• National governance of marine pollution response arrangements through the National Plan Management Committee, reporting to Governments and industry stakeholders.

  • the National Oil and Chemical Spill Contingency Plans;

  • detailed state government, local and industry contingency plans;

  • strategically position equipment around the Australian coastline; and

  • a comprehensive training program.

National Maritime Emergency Response Arrangements

The National Maritime Emergency Response Arrangements (NMERA) was established in 2008 in response to the House of Representatives Standing Committee on Transport and Regional Services, Ship Salvage Inquiry into Maritime Salvage in Australian Water (‘the Neville Report’). The NMERA sets out the nationally agreed arrangements for the management of maritime casualty, including a contracted emergency towage capability and a regulatory framework to support a coordinated approach to emergency response issues.

The Review was commissioned by the NPMC and terms of reference agreed for the conduct of Review. The NPMC also agreed to the formation of a Strategic Stakeholder Group (SSG), formed from the membership of NPMC, plus other government agencies and industry stakeholders with interests in the National Plan arrangements.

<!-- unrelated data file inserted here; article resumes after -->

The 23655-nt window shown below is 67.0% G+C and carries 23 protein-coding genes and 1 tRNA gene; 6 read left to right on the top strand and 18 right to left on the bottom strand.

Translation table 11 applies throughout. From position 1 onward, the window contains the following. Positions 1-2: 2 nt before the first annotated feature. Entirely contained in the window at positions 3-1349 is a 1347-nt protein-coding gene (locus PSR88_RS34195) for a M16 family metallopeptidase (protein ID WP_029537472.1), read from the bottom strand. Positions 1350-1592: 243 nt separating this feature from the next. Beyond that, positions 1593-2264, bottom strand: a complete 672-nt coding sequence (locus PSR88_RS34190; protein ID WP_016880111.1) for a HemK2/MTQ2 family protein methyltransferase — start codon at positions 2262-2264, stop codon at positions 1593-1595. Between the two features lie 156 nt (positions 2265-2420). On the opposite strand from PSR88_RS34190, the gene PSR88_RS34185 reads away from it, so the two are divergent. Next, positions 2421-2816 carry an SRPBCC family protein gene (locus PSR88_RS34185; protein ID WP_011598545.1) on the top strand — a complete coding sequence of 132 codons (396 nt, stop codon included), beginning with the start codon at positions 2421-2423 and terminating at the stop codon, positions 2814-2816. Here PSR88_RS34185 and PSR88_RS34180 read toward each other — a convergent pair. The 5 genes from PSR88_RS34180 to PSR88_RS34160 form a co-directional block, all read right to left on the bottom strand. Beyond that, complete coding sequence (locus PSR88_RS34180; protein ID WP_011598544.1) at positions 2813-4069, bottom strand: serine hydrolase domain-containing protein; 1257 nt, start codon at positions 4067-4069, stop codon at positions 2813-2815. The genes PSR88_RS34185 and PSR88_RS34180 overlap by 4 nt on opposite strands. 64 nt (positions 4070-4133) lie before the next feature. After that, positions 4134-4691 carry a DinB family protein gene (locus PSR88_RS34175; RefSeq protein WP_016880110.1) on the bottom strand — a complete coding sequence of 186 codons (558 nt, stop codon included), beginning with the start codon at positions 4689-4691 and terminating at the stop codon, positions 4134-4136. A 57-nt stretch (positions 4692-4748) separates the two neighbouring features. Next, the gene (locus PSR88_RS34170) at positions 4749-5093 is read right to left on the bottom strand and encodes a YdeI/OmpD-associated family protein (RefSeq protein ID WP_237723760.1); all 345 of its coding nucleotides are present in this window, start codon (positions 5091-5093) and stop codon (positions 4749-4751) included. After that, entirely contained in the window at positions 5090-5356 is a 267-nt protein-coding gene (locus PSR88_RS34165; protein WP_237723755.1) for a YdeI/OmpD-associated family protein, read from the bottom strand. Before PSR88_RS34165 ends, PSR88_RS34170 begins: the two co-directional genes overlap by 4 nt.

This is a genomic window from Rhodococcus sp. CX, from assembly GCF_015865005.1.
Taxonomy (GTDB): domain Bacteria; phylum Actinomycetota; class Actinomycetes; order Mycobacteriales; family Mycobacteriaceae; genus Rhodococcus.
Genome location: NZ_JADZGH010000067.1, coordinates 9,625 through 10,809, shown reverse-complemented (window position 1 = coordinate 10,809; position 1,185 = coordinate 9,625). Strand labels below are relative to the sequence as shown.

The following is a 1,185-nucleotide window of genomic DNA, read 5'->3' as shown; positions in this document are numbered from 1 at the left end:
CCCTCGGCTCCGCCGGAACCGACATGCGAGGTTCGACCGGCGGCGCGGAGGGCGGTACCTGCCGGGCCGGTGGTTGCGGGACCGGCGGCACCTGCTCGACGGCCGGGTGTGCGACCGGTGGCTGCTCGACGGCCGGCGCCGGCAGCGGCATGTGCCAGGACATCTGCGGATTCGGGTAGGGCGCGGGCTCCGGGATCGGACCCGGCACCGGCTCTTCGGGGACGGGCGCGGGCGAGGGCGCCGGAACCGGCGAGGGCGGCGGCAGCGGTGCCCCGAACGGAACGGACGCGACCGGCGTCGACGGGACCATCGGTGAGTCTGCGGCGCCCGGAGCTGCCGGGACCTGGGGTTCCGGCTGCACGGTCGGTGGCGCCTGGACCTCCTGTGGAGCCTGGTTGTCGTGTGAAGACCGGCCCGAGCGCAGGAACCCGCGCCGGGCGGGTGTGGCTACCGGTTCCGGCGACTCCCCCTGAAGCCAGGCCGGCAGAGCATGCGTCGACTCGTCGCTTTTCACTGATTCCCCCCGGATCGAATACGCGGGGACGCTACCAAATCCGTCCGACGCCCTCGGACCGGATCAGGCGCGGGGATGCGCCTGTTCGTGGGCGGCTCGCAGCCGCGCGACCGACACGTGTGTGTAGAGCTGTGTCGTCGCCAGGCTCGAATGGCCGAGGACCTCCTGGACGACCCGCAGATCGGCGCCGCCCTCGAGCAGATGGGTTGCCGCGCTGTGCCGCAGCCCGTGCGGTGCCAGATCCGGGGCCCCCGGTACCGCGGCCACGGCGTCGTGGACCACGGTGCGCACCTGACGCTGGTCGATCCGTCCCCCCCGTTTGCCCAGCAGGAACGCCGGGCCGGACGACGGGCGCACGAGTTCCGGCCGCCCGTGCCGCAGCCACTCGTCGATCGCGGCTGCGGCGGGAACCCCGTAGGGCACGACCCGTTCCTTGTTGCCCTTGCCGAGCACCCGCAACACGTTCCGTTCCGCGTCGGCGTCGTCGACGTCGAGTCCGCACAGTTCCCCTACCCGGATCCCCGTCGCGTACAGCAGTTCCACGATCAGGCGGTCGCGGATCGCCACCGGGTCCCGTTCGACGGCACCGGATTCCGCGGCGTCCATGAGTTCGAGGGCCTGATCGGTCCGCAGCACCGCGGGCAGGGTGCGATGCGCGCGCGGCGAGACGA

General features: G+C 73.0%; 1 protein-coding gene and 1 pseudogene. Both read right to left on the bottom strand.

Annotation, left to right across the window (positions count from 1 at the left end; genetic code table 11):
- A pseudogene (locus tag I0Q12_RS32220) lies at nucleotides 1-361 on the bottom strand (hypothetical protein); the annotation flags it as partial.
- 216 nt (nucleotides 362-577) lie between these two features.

The Review was underpinned by two projects:

  • an assessment of the risk of pollution from marine oil spills in Australian ports and waters (Det Norske Veritas: 2011); and

  • an analysis to determine the adequacy of the National Plan and NMERA arrangements.

The outcomes from these projects, discussed below, were considered by SSG in the development of the final Review recommendations.

The 2011 Risk Assessment modelled the marine pollution threat to the Australian coastline over a ten year timeframe. The risk model divided the Australian Exclusive Economic Zone into 120 sub-regions and evaluated each in terms of oil spill risk and environmental sensitivity. Furthermore the model took account of the existing preventative measures that were in place at the time of the assessment, including:

  • Requirements for new vessels to have double hulls.

  • Traffic separation schemes.

  • Vessel traffic Services.

  • Compulsory pilotage areas; and

  • Emergency Towage Vessels, including mobilisation and transit times.

The risk assessment identified significant changes in the risk profile for Australia (Figure 1), with increased risk in six regions– northern Queensland, central and eastern Victoria, eastern South Australia, the north-west of Australia, the Northern Territory and Australia's offshore areas. Two specific areas were identified as being of very high risk – central Queensland (within the Great Barrier Reef) and north-west Western Australia - each of which is associated with significant mineral exports.

Figure 1 –

Australian Risk Profile 2011

Figure 1 –

Australian Risk Profile 2011

Close modal

The risk assessment also identified trends associated with various sectors within the maritime industry to determine how the risk profile could be expected to change over time (Figure 2).

Figure 2 –

Australian Risk Profile by Source

Figure 2 –

Australian Risk Profile by Source

Close modal